The challenge is to increase the supply of medical oxygen while reducing cost so that it’s accessible where it’s needed most, free at the point of use. It will take increased investment and commitment to put oxygen at the center of strategies for universal health coverage. 

Market management can help. Pooling demand can help generate economies of scale and drive down prices. In Kenya, a social enterprise, Hewa Tele, has established three oxygen production plants, each serving a cluster of hospitals. The plants have cut hospital purchase costs by around one-third.

Similar models are being developed in other countries. In Ethiopia, a coalition of companies, philanthropic foundations, UN agencies, and not-for-profit actors – the United4Oxygen Alliance – is working with the government to implement Africa's first national plan for universal access to medical oxygen.  

The opportunities are vast, but innovation is needed to reach the most vulnerable. One initiative – FREO2 – has developed ingenious technologies to concentrate and store oxygen in health centers that lack electricity. Investing in the maintenance of concentrators and adapting them for use across 4-5 children through simple plastic tubing is another low-tech solution that can save lives.

Medical oxygen has been recognized as an essential medicine for well over a century. Yet it remains beyond the reach of desperately vulnerable children.  It has not figured in the priorities of the global development organizations. There are no major global campaigns or disease days to galvanize action on medical oxygen, despite the suffering caused by its absence of supply. The fact that the poorest and most disadvantaged children bear the brunt of the medical oxygen deficit adds to the urgency for action.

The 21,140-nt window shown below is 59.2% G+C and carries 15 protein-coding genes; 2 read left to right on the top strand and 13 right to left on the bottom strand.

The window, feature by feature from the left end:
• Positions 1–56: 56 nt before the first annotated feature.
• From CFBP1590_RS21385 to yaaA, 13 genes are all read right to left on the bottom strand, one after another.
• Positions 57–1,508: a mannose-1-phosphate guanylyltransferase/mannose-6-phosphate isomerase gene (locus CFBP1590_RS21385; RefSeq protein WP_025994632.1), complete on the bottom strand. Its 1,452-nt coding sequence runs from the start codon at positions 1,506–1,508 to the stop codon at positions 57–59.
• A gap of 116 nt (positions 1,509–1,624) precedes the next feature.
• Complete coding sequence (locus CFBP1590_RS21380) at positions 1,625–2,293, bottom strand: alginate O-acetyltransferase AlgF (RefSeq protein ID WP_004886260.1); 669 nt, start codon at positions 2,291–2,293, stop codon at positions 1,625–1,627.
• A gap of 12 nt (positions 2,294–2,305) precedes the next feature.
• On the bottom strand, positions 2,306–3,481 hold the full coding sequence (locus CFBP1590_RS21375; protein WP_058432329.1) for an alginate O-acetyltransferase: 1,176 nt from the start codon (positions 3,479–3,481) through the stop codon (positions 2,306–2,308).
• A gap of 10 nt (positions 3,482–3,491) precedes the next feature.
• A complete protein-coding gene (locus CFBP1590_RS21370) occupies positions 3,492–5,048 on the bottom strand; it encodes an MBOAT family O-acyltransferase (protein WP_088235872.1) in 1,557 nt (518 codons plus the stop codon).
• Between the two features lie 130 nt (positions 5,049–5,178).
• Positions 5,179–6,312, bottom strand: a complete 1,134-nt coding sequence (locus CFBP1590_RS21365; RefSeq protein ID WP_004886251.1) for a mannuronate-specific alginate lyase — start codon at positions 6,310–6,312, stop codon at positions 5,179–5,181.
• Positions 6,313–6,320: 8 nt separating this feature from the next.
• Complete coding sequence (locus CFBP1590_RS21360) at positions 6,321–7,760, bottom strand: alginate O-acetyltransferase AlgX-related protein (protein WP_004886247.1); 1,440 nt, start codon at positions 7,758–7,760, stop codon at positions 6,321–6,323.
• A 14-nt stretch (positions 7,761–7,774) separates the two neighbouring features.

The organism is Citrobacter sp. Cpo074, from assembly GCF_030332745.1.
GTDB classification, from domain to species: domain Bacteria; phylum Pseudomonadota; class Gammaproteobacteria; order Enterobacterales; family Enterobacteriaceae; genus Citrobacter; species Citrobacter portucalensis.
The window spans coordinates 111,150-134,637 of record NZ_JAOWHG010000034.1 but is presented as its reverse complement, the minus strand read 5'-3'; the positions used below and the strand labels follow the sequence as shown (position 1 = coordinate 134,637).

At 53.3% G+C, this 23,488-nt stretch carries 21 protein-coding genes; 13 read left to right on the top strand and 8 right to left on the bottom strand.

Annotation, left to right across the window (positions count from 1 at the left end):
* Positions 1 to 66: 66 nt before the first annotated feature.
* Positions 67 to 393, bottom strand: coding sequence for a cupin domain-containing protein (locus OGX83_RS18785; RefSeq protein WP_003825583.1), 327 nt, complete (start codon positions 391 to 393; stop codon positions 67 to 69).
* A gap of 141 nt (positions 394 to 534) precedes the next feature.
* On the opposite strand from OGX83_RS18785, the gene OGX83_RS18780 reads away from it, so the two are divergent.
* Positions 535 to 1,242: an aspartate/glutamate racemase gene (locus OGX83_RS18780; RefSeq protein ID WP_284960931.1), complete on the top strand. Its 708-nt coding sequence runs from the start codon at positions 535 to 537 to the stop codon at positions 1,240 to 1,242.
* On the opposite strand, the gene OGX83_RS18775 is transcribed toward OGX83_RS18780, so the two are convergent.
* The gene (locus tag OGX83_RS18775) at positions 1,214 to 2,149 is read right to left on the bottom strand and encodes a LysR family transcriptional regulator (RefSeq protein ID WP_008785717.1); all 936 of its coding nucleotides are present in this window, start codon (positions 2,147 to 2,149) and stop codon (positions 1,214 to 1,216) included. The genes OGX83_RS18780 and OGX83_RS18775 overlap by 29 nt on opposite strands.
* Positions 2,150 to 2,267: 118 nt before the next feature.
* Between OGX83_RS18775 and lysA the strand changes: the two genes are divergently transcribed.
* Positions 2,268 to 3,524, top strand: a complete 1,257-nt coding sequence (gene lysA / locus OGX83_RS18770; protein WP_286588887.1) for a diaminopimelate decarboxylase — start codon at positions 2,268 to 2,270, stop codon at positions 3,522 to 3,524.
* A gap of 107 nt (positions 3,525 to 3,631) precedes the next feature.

COVID-19 is a public health crisis without parallel in recent history. But it is also an opportunity to turn the spotlight on medical oxygen as one of the defining health equity issues of our age.  Universal access to oxygen is not a vague aspiration. We lack neither the finance nor the technology. The need is self-evident. What has been missing is political leadership and international cooperation – and those are deficits we can fix.

Save the Children is a member of Every Breath Coalition, who alongside with partners organized the world’s first Global Forum on Childhood Pneumonia earlier this year.

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Zinc Outlook 2022: Analysts Expect Small Refined Deficit

Click here to read the previous zinc outlook. After an uncertain 2020, zinc rose steadily in 2021, hitting a 14 year high in the second half of the year.The power crisis and increasing demand for the base metal as strict COVID-19-related lockdown restrict

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Click here to read the previous zinc outlook.

After an uncertain 2020, zinc rose steadily in 2021, hitting a 14 year high in the second half of the year.

The power crisis and increasing demand for the base metal as strict COVID-19-related lockdown restrictions were lifted supported prices for zinc during the 12 month period.

As the new year begins, the Investing News Network (INN) caught up with analysts to find out what’s ahead for zinc supply, demand and prices. Read on to learn what they had to say.


Zinc outlook 2022: 2021 in review


Zinc prices kicked off 2021 above the US$2,800 per tonne mark after rallying for most of the second half of 2020. A recovery in the steel sector helped the base metal throughout the first half of 2021 as COVID-19 lockdown measures eased, supporting demand for zinc.

Commenting on the main trends seen in the market in 2021, Helen O’Cleary of CRU Group told INN zinc’s demand recovery was stronger than expected in the US and Europe, but lagged in Asia excluding China.

In October, zinc prices hit their highest level in 14 years, hovering around the US$3,800 mark on the back of the power crisis and costs associated with carbon emissions.